Sramana Mitra: What are some of the other mobile payment innovations that you are monitoring and what are your observations about those?
Nick LeCuyer: There is a wide range of innovation going on. Those innovations span different sorts of markets – they span low-end to high-end devices, different classes of financial services, etc. There are companies in the U.S. that will allow you to deposit a check into your account using your mobile device. Previously you had to go into the branch, use an ATM, or mail in the check. Now you can just take a picture of the check, click and then the money is on deposit. That is very cool. It is a service I use at my bank. There are companies that will allow you to easily turn your mobile phone into a point of sales terminal to accept a credit card payment. If you are a merchant and you are selling stuff and you want to accept card payments, previously there was no way to do that. Today it is really simple. Those are just a few examples. It is a very broad set. Different companies are looking at mobile and the customers they want to serve and saying, “This is a great way to extend the reach of our services using the mobile channel,” especially in countries like the U.S., which have already made the jump to smartphones.
SM: I think another area, where there is behavior change going on, is that people use SMS-based peer-to-peer payment a lot these days. Parents give their allowances to kids with that. Or let’s say you go to a restaurant, somebody pays with the credit card, and you are supposed to be sharing the check, the other people can deposit money into that person’s mobile phone just by sending an SMS.
NL: We have been in the money transfer business for quite some time. We spend a lot of time looking at our customers’ needs to understand why they are sending money and how they like to send it. The use cases and the problems they are trying to solve have to do with three or four human needs. These needs come up because their family or friends are in a different place than they are. Family support is at the core of it. Many of our customers have family members that are very distant and they want them to be able to pay for rent, groceries, school fees, etc. That is really a core human need that is driving a lot of money transfer. A second one has to do with emergency situations. One customer may not be sending money on a routine basis, but twice or three times a year. Their brother might call up and say: “Hey, I lost my job, I had an accident, etc.” Those are family members, so they are helping each other out and they might send money for that. Another core use case that we see is gift-giving. This could be any number of occasions – birthdays, holidays, Christmas, etc. There are thousands of holidays across thousands of different cultures. That is a big use case as well. Those are the center of the bull’s eye in terms of why consumers are sending and receiving money. Then there is a long list of other occasions that we also see pop up and that may have to do with investment purposes, travel related purposes, etc.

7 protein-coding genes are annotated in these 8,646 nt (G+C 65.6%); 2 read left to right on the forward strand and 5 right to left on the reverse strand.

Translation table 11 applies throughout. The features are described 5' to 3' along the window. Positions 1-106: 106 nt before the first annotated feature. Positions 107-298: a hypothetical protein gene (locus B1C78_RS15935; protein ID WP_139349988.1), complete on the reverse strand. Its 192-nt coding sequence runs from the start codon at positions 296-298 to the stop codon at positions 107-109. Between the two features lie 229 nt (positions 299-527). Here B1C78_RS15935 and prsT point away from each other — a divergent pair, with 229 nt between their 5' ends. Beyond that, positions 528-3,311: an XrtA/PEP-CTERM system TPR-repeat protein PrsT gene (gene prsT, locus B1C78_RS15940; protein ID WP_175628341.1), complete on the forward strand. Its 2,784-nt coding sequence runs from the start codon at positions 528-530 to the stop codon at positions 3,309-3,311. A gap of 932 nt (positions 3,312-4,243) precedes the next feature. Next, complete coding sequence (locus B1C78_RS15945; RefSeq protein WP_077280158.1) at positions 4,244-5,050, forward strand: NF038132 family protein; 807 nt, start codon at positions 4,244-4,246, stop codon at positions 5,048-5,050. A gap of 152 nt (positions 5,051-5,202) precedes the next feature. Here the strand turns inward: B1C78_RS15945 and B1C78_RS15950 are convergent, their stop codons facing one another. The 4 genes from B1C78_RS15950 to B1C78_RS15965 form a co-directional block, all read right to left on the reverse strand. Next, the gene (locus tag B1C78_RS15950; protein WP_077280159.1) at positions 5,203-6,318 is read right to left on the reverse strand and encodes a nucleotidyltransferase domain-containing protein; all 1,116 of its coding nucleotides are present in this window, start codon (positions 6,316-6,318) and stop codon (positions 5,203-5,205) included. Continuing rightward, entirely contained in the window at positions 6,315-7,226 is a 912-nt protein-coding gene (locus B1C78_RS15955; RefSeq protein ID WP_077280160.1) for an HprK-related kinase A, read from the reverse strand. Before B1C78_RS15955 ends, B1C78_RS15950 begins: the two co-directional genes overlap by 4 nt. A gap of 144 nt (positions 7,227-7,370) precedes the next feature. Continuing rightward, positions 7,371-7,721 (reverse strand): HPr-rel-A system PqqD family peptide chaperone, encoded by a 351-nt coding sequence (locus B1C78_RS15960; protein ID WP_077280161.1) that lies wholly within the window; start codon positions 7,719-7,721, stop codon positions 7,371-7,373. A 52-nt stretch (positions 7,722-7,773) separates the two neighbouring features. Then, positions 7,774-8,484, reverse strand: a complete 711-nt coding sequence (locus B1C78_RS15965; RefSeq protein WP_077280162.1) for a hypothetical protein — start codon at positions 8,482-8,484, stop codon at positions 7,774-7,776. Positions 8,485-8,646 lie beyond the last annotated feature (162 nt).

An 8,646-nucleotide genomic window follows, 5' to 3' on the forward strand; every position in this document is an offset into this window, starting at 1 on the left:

SM: Switching gears a bit, do you have much to do with the social trend, or is your main domain the mobile trend?
NL: Within the business, I am less involved in social. Social media is much broader than just the digital domain. That being said, we look at money transfer in Western Union and one of the things that is really interesting about it is that our service itself is inherently a social service. People don’t send and receive money to each other randomly. When you see one individual sending money to another, it typically involves a very close social connection. Typically a money transfer itself is only part of the story. It is usually preceded by or followed by a telephone call. We were one of the very first companies in the U.S. to bring forward into the market prepaid calling cards. Why did we do that? Because our customers would send money to somebody else around the world and the first thing they want to do is placing a call to that individual to say, “Hey, Mom, I just sent you some money. Happy birthday. Here is how you go get it.” That is true even today. Today a large part of our loyalty rewards program has to do with prepaid calling minutes and customers really value that. As technology has evolved we supplemented that and compared to 12 months ago we have a much more active approach in social media as well. But again, one of the things that are so interesting about money transfer is that it is such a personal occasion that is driving it. People don’t want to tweet their mom to say “Happy birthday”; they want to call her.